Today, Dr. Tony Campolo, an evangelical speaker and author (well known to the evangelical crowd) released a statement regarding his official change of heart and mind regarding gay couples and their acceptance in the church. In his post he says:
“While I have always tried to communicate grace and understanding to people on both sides of the issue, my answer to that question has always been somewhat ambiguous. One reason for that ambiguity was that I felt I could do more good for my gay and lesbian brothers and sisters by serving as a bridge person, encouraging the rest of the Church to reach out in love and truly get to know them. The other reason was that, like so many other Christians, I was deeply uncertain about what was right.
It has taken countless hours of prayer, study, conversation and emotional turmoil to bring me to the place where I am finally ready to call for the full acceptance of Christian gay couples into the Church.”
I sure hope we are witnessing genuine evidence of a heart and mind opening to God’s radical love. But while I appreciate his statement, what’s left unsaid makes raises some important questions.
For a man of words, the words in his statement seem very carefully chosen. As such, they do not indicate full inclusion, they do not leave room for queer folks who are single/dating, they do not leave room for queer seekers, they do not indicate affirmation of bisexual or transgender people.
His statement only indicates gay couples and only those who claim the label Christian.
And the word acceptance bugs me, more than a little.
I really don’t want it to, but it feels a little like “welcoming but not affirming.”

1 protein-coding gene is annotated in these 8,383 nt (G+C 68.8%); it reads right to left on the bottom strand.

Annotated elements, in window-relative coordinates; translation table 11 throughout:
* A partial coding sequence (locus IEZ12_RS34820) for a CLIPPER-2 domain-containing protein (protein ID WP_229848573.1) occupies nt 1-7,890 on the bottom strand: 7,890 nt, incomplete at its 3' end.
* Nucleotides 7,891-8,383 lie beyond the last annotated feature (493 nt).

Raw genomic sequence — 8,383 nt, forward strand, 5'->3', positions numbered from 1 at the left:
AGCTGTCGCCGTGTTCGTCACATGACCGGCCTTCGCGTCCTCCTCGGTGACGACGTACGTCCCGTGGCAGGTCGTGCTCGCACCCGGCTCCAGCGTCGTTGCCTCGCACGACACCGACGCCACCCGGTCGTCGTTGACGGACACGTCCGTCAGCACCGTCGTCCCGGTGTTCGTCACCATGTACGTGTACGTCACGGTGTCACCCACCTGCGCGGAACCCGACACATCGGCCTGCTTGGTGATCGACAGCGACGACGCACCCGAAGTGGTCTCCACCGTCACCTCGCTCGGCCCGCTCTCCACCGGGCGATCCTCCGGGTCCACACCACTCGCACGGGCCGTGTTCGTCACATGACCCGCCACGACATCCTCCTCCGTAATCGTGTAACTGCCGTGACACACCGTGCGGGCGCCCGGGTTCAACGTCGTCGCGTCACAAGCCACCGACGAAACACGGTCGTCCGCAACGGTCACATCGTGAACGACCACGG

I am at a place in my life where I am holding in delicate tension my genuine gratitude for folks who do and are changing their hearts and minds every day, exasperation (and a little suspicion) with late starts, and faithful clarity that anything less than full inclusion in church and society is a denial of the sacred worth and very humanity of LGBT people. Of me.
Don’t get me wrong, I certainly realize that each and every voice in the evangelical world that speaks of even out loud about loving gay people is good. Those words might fall upon the ears of just one other pastor who will for maybe the first time consider thinking differently. Those words might give peace to a frightened parent who will hold their hateful tongue. Those words might even save the life of one gay child who had internalized the putrid lies of God’s loathing and damnation.
But as you’ve probably gathered about me by now, I am called to question gently (well, some of the time) and faithfully (without ceasing) any and all who claim to love Jesus and also have something to say about my, your or any LGBT person’s sacred worth.
What do y’all think?